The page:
Sidney Vianna

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#24
Are you certain?
Am I certain of what? The HLS common text is publicly available. You know as well as I know that, since 1987, after the 1st edition of the standard, the TC 176 has been voicing their mantra of making the revisions of the standard more user friendly for service organizations, organizations in any business sector, small and medium size enterprises, bla bla bla...

A word of caution here: ANYONE who claims that internal quality management system auditors can audit their own work, WILL HAVE to accept that for ANY ORGANIZATION. You CANNOT limit it to small companies, because, the moment you state that a small company auditor can be objective and impartial and can disregard the normative references, THAT PRINCIPLE can carry over everywhere. Multi-billion dollar corporations can lay off their internal audit team; consultants that perform internal audits for organizations are out of luck. ANYONE "COMPETENT" CAN AUDIT THEIR OWN WORK....but how can we know they are objective and impartial? ....how? how can you determine if someone is objective and impartial when auditing their own work? Isn't that a much more difficult challenge to establish than "independence"....?

Many of us know that most internal auditors are not made competent for the function. And now, we are going to promote non-competent internal auditors auditing their own work? Risky, very risky. RBT? What RBT?
 
#25
Am I certain of what? The HLS common text is publicly available. You know as well as I know that, since 1987, after the 1st edition of the standard, the TC 176 has been voicing their mantra of making the revisions of the standard more user friendly for service organizations, organizations in any business sector, small and medium size enterprises, bla bla bla...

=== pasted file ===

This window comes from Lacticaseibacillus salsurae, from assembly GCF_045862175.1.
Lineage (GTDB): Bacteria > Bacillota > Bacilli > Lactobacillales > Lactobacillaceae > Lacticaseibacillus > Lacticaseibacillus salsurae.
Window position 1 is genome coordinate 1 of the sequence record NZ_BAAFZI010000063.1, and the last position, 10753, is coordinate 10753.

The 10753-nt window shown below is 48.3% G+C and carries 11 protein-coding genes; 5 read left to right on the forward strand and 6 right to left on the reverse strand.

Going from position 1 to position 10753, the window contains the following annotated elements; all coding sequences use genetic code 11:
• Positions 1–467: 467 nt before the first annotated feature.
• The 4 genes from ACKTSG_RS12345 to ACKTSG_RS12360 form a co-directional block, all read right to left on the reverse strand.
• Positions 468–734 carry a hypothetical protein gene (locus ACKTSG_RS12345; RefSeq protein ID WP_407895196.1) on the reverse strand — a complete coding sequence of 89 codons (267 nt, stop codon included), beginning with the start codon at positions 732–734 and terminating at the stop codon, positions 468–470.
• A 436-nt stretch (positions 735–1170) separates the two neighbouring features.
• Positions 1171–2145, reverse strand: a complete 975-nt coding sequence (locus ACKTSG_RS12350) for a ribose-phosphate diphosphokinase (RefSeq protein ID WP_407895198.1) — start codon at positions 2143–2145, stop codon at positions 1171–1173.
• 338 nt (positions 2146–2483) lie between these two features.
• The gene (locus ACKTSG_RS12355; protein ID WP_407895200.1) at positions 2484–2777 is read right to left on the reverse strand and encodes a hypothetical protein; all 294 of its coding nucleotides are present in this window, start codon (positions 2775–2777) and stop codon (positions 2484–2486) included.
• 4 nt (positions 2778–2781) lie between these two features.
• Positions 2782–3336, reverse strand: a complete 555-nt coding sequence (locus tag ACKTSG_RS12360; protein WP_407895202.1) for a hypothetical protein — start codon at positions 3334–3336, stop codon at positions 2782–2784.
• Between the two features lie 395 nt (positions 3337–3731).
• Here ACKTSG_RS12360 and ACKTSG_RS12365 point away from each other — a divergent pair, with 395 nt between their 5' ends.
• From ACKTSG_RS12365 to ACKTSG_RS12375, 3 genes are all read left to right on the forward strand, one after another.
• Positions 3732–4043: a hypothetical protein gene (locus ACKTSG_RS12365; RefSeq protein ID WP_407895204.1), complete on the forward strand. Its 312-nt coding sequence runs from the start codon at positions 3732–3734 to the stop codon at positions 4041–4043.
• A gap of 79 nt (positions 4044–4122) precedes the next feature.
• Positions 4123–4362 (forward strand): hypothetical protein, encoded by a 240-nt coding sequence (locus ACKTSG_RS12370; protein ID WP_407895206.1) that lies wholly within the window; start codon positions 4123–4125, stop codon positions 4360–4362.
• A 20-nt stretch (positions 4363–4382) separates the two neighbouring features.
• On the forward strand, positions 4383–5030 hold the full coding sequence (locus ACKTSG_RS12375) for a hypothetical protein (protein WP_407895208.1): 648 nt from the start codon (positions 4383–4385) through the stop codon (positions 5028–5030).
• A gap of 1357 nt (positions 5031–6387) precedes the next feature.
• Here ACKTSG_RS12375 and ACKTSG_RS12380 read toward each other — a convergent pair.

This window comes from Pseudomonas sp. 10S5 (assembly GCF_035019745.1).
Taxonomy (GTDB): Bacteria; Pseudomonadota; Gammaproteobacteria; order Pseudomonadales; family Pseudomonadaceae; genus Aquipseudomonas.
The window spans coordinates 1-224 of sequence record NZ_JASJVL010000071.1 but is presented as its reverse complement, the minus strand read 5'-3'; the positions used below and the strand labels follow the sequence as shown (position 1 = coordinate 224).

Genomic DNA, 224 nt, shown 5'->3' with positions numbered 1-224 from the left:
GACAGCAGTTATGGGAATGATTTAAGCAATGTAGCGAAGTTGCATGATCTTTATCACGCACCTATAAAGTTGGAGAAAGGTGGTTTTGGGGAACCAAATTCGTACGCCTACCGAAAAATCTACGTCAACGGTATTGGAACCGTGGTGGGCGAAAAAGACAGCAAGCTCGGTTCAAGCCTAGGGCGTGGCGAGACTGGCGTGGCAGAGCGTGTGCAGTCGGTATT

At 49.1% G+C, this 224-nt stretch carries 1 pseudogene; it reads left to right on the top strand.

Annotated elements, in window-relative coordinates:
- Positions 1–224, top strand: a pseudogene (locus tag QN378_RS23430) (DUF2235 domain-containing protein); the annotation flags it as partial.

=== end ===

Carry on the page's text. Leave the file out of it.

A word of caution here: ANYONE who claims that internal quality management system auditors can audit their own work, WILL HAVE to accept that for ANY ORGANIZATION. You CANNOT limit it to small companies, because, the moment you state that a small company auditor can be objective and impartial and can disregard the normative references, THAT PRINCIPLE can carry over everywhere. Multi-billion dollar corporations can lay off their internal audit team; consultants that perform internal audits for organizations are out of luck. ANYONE "COMPETENT" CAN AUDIT THEIR OWN WORK....but how can we know they are objective and impartial? ....how? how can you determine if someone is objective and impartial when auditing their own work? Isn't that a much more difficult challenge to establish than "independence"....?

Many of us know that most internal auditors are not made competent for the function. And now, we are going to promote non-competent internal auditors auditing their own work? Risky, very risky. RBT? What RBT?
OK, so your glass is half empty, mine's half full!
 

Ninja

Looking for Reality
Trusted
#26
Completely :topic:...fair warning...

tell your boss that s/he does not need to perform your performance review any longer. You will do it on their behalf, including the recommendation for grade level promotion and salary raise....:LOL:
We had a couple of managers that asked exactly that...employees write their own reviews, then they would be edited by those managers and submitted. Talk about lazy.
FWIW, many large corporations have been moving that way...

One of the guys wrote his own lengthy review of himself, including measurable data, graphs year on year...the whole works.
In his list of accomplishments over the previous year he included a bullet point: "Invented and patented the semicolon".

It passed editing, upper management review and was published to him. He got a decent raise...
The manager was let go the following year.
 

Mike S.

An Early 'Cover'
Trusted
#27